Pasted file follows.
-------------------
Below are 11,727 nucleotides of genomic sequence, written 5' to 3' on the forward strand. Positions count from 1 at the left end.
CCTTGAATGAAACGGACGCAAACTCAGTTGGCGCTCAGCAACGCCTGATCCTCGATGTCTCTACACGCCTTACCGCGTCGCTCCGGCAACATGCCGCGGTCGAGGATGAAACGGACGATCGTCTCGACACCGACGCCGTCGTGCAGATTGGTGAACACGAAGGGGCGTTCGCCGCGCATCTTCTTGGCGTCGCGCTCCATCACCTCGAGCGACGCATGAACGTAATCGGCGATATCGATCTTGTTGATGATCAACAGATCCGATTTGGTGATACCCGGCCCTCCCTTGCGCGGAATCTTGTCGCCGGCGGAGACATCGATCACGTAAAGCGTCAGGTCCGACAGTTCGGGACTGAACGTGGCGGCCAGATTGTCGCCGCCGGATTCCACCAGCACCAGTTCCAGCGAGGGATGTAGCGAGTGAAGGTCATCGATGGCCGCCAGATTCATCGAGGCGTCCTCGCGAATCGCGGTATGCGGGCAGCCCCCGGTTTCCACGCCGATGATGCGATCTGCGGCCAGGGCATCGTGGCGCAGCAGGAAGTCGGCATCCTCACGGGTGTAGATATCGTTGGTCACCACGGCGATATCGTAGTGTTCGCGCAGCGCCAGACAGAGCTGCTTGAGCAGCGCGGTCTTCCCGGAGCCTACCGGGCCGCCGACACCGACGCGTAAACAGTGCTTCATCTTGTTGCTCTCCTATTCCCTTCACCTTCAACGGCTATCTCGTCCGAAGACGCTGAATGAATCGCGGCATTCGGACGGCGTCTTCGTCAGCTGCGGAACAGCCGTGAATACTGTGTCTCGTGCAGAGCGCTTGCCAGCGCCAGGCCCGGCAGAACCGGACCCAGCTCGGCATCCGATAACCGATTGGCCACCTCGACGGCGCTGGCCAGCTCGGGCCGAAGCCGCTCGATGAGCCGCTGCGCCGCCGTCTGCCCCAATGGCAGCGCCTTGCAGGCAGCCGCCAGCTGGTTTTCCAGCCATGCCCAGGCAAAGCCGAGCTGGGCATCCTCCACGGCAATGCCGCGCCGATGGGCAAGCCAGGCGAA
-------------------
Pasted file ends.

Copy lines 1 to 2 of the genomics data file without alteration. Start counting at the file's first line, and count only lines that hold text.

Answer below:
Below are 11,727 nucleotides of genomic sequence, written 5' to 3' on the forward strand. Positions count from 1 at the left end.
CCTTGAATGAAACGGACGCAAACTCAGTTGGCGCTCAGCAACGCCTGATCCTCGATGTCTCTACACGCCTTACCGCGTCGCTCCGGCAACATGCCGCGGTCGAGGATGAAACGGACGATCGTCTCGACACCGACGCCGTCGTGCAGATTGGTGAACACGAAGGGGCGTTCGCCGCGCATCTTCTTGGCGTCGCGCTCCATCACCTCGAGCGACGCATGAACGTAATCGGCGATATCGATCTTGTTGATGATCAACAGATCCGATTTGGTGATACCCGGCCCTCCCTTGCGCGGAATCTTGTCGCCGGCGGAGACATCGATCACGTAAAGCGTCAGGTCCGACAGTTCGGGACTGAACGTGGCGGCCAGATTGTCGCCGCCGGATTCCACCAGCACCAGTTCCAGCGAGGGATGTAGCGAGTGAAGGTCATCGATGGCCGCCAGATTCATCGAGGCGTCCTCGCGAATCGCGGTATGCGGGCAGCCCCCGGTTTCCACGCCGATGATGCGATCTGCGGCCAGGGCATCGTGGCGCAGCAGGAAGTCGGCATCCTCACGGGTGTAGATATCGTTGGTCACCACGGCGATATCGTAGTGTTCGCGCAGCGCCAGACAGAGCTGCTTGAGCAGCGCGGTCTTCCCGGAGCCTACCGGGCCGCCGACACCGACGCGTAAACAGTGCTTCATCTTGTTGCTCTCCTATTCCCTTCACCTTCAACGGCTATCTCGTCCGAAGACGCTGAATGAATCGCGGCATTCGGACGGCGTCTTCGTCAGCTGCGGAACAGCCGTGAATACTGTGTCTCGTGCAGAGCGCTTGCCAGCGCCAGGCCCGGCAGAACCGGACCCAGCTCGGCATCCGATAACCGATTGGCCACCTCGACGGCGCTGGCCAGCTCGGGCCGAAGCCGCTCGATGAGCCGCTGCGCCGCCGTCTGCCCCAATGGCAGCGCCTTGCAGGCAGCCGCCAGCTGGTTTTCCAGCCATGCCCAGGCAAAGCCGAGCTGGGCATCCTCCACGGCAATGCCGCGCCGATGGGCAAGCCAGGCGAA